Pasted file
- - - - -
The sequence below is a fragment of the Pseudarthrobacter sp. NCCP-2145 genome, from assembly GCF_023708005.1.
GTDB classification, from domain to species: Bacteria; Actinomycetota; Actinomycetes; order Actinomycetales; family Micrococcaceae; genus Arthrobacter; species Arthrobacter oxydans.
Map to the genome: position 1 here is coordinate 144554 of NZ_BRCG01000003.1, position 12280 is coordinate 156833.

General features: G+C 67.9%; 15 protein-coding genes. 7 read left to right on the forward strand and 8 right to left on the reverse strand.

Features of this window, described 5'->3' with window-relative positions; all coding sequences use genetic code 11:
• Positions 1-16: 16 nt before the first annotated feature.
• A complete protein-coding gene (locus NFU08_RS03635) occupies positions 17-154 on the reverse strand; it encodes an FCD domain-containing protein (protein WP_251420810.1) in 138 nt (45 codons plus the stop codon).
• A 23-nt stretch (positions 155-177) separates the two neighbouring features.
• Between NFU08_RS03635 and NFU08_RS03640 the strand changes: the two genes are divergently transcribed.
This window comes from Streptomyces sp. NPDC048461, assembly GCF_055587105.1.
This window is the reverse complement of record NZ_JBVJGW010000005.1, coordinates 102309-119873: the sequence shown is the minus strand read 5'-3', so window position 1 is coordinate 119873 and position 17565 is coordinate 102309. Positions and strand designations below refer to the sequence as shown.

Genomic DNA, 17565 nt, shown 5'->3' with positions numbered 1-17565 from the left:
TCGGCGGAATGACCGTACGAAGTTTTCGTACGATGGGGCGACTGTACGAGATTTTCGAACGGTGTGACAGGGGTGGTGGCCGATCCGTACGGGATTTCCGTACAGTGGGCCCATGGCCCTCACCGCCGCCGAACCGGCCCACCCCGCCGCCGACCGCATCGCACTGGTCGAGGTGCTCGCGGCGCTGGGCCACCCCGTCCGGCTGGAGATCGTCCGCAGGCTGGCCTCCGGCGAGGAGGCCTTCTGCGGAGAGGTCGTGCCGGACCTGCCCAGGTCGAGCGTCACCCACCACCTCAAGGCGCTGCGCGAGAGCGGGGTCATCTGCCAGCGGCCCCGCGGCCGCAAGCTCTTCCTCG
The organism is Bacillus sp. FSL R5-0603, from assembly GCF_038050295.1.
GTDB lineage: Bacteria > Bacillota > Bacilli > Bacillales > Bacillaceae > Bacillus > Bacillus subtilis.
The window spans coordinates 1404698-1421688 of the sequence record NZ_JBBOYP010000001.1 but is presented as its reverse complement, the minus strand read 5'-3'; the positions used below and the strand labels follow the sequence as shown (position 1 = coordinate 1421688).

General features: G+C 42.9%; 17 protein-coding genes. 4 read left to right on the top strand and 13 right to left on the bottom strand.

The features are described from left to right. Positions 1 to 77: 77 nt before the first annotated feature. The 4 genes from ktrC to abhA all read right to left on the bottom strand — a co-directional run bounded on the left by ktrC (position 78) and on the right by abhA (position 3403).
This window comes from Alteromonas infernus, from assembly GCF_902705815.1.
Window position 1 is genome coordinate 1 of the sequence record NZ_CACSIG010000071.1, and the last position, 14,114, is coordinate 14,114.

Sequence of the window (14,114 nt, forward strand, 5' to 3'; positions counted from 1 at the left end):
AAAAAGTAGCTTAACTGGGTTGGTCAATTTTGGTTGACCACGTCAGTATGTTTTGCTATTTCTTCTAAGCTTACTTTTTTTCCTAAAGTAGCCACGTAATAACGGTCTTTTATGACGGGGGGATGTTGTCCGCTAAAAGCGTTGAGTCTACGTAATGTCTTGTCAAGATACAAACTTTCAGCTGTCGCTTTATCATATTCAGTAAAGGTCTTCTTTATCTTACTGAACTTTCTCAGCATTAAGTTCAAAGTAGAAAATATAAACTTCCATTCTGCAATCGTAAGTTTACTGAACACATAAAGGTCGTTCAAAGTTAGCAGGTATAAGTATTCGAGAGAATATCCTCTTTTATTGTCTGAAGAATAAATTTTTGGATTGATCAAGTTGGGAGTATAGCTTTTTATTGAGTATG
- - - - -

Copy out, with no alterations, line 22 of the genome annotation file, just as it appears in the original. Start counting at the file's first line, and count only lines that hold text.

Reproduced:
AAAAAGTAGCTTAACTGGGTTGGTCAATTTTGGTTGACCACGTCAGTATGTTTTGCTATTTCTTCTAAGCTTACTTTTTTTCCTAAAGTAGCCACGTAATAACGGTCTTTTATGACGGGGGGATGTTGTCCGCTAAAAGCGTTGAGTCTACGTAATGTCTTGTCAAGATACAAACTTTCAGCTGTCGCTTTATCATATTCAGTAAAGGTCTTCTTTATCTTACTGAACTTTCTCAGCATTAAGTTCAAAGTAGAAAATATAAACTTCCATTCTGCAATCGTAAGTTTACTGAACACATAAAGGTCGTTCAAAGTTAGCAGGTATAAGTATTCGAGAGAATATCCTCTTTTATTGTCTGAAGAATAAATTTTTGGATTGATCAAGTTGGGAGTATAGCTTTTTATTGAGTATG